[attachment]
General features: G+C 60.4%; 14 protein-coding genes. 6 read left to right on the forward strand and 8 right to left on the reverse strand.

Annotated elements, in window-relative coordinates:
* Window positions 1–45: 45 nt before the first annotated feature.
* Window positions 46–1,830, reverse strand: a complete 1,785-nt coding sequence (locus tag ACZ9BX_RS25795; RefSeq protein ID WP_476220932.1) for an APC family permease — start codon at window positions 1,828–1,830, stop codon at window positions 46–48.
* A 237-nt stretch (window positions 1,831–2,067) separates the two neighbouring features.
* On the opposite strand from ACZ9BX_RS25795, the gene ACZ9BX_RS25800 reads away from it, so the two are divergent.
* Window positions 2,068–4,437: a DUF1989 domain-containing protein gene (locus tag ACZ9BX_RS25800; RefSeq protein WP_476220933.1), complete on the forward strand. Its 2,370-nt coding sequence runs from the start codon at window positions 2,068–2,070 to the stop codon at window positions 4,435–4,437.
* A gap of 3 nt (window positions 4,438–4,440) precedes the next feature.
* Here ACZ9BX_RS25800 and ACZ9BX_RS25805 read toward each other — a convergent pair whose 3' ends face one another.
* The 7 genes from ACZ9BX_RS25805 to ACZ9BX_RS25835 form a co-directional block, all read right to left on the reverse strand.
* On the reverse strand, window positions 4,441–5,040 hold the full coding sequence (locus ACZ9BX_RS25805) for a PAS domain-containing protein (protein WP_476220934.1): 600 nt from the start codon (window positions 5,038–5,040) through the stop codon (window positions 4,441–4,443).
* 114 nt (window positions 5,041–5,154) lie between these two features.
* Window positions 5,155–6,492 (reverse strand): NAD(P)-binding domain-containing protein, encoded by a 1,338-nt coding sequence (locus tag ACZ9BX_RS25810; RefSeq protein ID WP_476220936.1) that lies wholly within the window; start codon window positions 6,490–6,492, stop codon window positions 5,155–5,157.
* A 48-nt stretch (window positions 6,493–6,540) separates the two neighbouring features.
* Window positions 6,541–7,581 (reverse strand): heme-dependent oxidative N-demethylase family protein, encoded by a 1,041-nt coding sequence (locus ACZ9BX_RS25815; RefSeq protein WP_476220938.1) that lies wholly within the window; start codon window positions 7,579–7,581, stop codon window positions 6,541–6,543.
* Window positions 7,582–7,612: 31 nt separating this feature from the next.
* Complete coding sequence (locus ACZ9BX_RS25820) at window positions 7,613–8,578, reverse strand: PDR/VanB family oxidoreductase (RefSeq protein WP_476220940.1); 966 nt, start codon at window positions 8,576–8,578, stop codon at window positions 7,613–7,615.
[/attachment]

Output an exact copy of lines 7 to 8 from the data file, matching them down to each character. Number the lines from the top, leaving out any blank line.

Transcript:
* Window positions 2,068–4,437: a DUF1989 domain-containing protein gene (locus tag ACZ9BX_RS25800; RefSeq protein WP_476220933.1), complete on the forward strand. Its 2,370-nt coding sequence runs from the start codon at window positions 2,068–2,070 to the stop codon at window positions 4,435–4,437.
* A gap of 3 nt (window positions 4,438–4,440) precedes the next feature.